The United Fresh Produce Association scored a big victory for the industry and for low-income shoppers alike in 2008, when they got the federal government to allow participants in the Women, Infants and Children supplemental nutrition program to buy fruits and vegetables with their vouchers. However, the program has still faced a few important hurdles.
Notably, many of the people that the program targets live in neighborhoods where convenience stores and small mom and pop stores are the only places nearby that sell food. SN technology and distribution editor Michael Garry has been doing a lot of reporting on these “Food Deserts” lately.
But, El Segundo, Calif.-based Fresh & Easy recently stepped up to the plate with a new location in Los Angeles, according to Laurie True, executive director of the California WIC Association, who spoke this morning at the Nutrition and Health Council Seminar at United Fresh 2010.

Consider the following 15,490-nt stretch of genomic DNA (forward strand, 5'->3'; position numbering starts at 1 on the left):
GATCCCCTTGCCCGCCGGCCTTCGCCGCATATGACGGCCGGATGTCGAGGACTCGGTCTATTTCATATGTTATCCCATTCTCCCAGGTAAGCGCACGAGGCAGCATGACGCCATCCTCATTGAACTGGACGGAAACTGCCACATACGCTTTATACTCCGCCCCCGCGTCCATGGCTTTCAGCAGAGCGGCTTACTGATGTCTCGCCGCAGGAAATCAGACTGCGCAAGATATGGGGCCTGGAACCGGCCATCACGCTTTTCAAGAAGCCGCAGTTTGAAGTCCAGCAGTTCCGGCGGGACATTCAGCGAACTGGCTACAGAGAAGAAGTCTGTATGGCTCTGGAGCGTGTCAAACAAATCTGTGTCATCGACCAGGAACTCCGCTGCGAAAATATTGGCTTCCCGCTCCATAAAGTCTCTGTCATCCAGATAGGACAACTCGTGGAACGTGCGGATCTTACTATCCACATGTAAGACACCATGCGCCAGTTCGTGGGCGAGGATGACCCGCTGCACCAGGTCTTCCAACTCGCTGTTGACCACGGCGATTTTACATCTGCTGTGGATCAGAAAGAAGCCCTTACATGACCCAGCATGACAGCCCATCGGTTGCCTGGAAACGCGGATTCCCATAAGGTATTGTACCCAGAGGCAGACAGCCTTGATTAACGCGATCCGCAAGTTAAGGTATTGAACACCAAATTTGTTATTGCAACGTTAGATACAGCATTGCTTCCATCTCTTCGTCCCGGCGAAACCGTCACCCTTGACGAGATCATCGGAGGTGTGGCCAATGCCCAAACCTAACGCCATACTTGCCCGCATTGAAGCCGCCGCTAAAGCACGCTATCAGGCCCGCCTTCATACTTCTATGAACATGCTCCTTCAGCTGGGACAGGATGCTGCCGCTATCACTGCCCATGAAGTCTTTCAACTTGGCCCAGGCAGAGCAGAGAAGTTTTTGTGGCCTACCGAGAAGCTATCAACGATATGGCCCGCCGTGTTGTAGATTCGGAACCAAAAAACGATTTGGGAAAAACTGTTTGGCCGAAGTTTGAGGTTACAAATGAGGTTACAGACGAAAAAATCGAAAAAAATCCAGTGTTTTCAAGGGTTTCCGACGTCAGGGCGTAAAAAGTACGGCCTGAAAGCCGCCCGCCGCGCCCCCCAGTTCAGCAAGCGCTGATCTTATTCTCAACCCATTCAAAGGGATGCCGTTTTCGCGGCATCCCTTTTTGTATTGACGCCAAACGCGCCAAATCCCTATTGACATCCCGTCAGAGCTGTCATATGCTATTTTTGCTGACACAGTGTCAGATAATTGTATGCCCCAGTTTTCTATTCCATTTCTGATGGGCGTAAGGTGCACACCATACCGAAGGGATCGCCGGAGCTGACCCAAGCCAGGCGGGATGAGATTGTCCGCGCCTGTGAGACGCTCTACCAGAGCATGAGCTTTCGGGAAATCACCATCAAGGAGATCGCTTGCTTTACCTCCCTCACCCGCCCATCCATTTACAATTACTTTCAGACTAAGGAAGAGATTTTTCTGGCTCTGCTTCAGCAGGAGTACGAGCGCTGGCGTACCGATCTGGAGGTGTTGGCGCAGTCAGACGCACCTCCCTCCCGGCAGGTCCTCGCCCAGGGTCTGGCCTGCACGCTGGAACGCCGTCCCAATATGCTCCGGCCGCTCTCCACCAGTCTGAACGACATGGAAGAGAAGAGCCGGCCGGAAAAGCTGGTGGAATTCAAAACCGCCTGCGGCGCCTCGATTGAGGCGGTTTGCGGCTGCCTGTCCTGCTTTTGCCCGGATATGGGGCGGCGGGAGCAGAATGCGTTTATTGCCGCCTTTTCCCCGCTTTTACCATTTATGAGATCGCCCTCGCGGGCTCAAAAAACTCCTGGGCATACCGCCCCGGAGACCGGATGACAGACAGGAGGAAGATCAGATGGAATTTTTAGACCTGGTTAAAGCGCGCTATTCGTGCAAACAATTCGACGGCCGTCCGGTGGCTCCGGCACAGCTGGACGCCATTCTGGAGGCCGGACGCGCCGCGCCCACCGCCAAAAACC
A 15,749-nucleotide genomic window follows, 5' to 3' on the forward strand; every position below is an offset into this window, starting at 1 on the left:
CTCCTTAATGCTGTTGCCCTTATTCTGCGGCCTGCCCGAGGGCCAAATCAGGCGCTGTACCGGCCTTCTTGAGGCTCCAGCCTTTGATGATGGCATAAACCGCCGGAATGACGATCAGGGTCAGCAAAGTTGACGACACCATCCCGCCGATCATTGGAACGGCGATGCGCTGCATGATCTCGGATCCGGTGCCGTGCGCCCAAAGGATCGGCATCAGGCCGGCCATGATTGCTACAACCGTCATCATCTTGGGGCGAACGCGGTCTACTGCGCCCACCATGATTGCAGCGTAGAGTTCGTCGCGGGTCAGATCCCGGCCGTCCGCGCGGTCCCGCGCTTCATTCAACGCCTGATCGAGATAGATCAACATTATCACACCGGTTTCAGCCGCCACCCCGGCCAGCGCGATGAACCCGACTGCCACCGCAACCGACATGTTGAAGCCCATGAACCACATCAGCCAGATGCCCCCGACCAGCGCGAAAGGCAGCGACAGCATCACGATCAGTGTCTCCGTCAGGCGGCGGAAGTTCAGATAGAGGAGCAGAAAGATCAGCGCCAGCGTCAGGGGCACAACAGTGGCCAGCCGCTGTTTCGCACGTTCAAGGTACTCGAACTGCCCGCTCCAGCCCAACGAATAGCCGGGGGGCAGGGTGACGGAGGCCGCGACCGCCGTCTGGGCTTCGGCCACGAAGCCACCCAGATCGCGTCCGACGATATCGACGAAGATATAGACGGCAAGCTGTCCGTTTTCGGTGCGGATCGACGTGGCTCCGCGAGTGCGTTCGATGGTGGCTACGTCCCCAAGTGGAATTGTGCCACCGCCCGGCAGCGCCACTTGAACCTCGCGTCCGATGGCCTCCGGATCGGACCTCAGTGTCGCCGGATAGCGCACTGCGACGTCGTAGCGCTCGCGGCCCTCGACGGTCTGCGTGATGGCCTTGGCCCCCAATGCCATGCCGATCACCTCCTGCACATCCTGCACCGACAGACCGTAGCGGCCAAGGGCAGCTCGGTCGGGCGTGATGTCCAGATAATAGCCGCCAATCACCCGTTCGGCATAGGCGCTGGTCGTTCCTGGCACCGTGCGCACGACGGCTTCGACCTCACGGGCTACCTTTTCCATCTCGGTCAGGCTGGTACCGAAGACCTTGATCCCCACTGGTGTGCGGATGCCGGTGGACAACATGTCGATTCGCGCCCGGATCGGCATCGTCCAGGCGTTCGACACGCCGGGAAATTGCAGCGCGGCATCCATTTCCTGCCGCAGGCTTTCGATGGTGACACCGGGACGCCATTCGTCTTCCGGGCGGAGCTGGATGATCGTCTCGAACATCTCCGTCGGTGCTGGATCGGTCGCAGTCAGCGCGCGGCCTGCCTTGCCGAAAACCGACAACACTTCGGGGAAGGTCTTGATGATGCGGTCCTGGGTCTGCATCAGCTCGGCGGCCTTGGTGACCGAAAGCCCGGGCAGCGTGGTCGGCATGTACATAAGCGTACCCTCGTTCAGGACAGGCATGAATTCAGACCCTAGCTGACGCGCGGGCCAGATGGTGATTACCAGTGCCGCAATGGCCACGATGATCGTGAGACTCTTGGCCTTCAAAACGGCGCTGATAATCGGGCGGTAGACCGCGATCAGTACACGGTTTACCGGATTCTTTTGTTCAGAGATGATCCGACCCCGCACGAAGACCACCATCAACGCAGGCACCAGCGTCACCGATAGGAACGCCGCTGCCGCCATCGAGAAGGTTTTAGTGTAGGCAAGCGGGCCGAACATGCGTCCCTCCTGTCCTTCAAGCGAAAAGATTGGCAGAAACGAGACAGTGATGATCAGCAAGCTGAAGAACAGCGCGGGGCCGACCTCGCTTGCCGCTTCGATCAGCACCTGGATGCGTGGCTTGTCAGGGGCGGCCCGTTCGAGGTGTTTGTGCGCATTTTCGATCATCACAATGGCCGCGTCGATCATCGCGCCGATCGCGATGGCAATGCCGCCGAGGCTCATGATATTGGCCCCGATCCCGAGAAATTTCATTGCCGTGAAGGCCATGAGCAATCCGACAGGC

“Fresh & Easy was taking food stamps, but until recently, they weren’t taking WIC, because they were sort of blown away by how complicated the check transaction was,” True said. “But, they finally realized what a big market WIC could be in the inner city. They just opened up a store in Compton, in Los Angeles, and they’re taking WIC vouchers. So, we’re very happy about that.”